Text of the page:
Quw'utsun' Cultural and Conference Centre in Duncan was the setting for Watersheds 2014. (Photo: Jack Wong, REFBC)
From January 27th to 29th, 180 people from across Canada gathered at the Quw'utsun' Cultural and Conference Centre in Duncan for the forum, "Watersheds 2014: Towards Watershed Governance in British Columbia and Beyond". First Nations leaders, elders, youth and community members, along with representatives of community and watershed groups, researchers, professional resource managers, local government staff and elected leaders came together to learn from one another.
The goal? Re-envisioning the way we use, share and respect our freshwater resources. That is, the streams, lakes, rivers, groundwater and wetlands that plants and animals (including humans) depend on, not only for survival, but also for the well being of our cultures, societies and economies.
This emerging approach is called community-based watershed governance, and it involves reorganizing our decision-making processes to align with the ecological boundaries of watersheds as well as the social and cultural values of the communities that steward them.
Some jurisdictions are already using community based watershed governance approaches. Ontario's conservation authorities are one example. BC has the Okanagan Basin Water Board and the Cowichan Watershed Board. Pilot projects in the Lake Windermere and Similkameen watersheds are exploring collaborative decision-making in their own local contexts.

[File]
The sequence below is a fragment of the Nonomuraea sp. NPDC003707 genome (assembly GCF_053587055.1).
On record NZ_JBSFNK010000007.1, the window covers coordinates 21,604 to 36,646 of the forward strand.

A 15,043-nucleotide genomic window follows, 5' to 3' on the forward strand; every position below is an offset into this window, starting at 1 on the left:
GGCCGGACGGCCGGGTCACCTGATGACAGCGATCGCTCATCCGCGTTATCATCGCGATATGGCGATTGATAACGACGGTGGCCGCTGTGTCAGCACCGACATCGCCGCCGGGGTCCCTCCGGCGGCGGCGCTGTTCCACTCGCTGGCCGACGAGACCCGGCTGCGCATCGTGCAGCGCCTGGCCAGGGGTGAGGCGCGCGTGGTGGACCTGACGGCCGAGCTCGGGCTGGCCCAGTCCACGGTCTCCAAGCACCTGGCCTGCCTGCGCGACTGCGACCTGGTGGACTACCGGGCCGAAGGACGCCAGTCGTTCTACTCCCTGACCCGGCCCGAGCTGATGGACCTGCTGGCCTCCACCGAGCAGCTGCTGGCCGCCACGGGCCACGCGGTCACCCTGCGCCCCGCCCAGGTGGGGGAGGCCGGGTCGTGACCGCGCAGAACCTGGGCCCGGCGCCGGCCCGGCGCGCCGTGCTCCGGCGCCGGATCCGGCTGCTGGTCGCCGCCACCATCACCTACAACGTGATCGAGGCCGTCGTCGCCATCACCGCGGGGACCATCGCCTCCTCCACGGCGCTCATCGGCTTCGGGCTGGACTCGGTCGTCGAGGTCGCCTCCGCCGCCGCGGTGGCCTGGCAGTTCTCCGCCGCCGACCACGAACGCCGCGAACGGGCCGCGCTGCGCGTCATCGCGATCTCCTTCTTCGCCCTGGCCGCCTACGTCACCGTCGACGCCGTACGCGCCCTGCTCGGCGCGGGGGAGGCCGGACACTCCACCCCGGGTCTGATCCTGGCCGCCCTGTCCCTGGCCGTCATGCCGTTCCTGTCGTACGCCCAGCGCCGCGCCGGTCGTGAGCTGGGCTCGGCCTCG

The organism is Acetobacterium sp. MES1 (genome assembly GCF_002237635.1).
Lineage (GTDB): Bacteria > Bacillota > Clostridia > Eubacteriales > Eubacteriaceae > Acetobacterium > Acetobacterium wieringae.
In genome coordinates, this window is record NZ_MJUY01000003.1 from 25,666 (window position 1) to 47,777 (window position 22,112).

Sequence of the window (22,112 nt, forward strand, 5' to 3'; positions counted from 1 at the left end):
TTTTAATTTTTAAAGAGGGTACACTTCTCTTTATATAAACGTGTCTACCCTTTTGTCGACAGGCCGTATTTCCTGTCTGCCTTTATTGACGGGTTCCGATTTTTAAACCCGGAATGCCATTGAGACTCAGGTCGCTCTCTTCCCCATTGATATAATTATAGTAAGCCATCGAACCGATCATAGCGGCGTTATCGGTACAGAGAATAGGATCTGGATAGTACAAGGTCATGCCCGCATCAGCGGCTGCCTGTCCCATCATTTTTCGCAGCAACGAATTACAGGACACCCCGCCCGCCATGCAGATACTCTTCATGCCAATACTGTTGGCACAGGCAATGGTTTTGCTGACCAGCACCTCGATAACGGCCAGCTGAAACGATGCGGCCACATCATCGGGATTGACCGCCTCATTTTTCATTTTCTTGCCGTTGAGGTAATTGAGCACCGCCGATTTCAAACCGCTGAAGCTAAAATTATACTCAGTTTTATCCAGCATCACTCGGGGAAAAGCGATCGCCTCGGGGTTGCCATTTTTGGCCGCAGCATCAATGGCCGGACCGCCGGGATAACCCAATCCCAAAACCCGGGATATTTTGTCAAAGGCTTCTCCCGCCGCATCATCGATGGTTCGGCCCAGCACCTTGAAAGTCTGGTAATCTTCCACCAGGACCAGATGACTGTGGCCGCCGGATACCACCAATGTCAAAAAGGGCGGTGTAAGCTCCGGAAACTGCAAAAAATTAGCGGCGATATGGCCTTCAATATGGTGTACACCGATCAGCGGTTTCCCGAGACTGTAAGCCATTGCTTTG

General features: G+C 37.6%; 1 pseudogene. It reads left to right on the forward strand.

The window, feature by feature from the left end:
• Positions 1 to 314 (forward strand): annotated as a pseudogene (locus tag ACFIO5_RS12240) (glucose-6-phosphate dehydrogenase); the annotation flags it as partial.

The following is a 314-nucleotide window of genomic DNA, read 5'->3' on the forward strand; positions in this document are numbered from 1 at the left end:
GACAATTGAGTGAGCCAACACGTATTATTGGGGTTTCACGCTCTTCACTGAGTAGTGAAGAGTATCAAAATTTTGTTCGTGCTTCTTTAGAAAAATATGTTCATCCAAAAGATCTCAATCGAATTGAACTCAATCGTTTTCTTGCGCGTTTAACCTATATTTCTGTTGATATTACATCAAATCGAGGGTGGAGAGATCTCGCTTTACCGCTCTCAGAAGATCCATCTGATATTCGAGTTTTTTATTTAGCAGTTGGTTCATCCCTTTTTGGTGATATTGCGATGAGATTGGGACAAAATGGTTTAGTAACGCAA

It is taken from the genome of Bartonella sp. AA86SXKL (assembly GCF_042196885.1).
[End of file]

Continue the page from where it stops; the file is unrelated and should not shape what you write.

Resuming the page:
Billed as a "roll-up-your-sleeves-and-get-to-work" event, the forum addressed topics such as:
- How do we shift from aiming for control, predictability and efficiency to long-term adaptability and resiliency?
- How can we move beyond the notion of simply “including” traditional First Nations knowledge into western, science-based watershed management to a vision of shared leadership in watershed governance?
- How can we use new social finance tools as a component of a sustainable financing for watershed stewardship and governance?
In her closing remarks, Tessa, the First Nations youth witness to the proceedings, said, “There was a shift in dialogue during this conference from a focus on plans and policy to that of responsibility and respect. I hope people will go home and take action and make real change. I recommend you go and sit by the river and reflect. Then go and share your knowledge.”
We echo Tessa's advice.
The Real Estate Foundation is supporting some potentially transformative work in freshwater sustainability in BC. Our grants are one resource we can offer. Other pivotal roles we play are: connecting people and ideas; working with other "water funders"; sharing information about the many BC water projects we are aware of with decision makers and public audiences; and supporting and participating in events like this forum. Being as plugged-in as possible is important to the Foundation's ability to be strategic about projects we fund.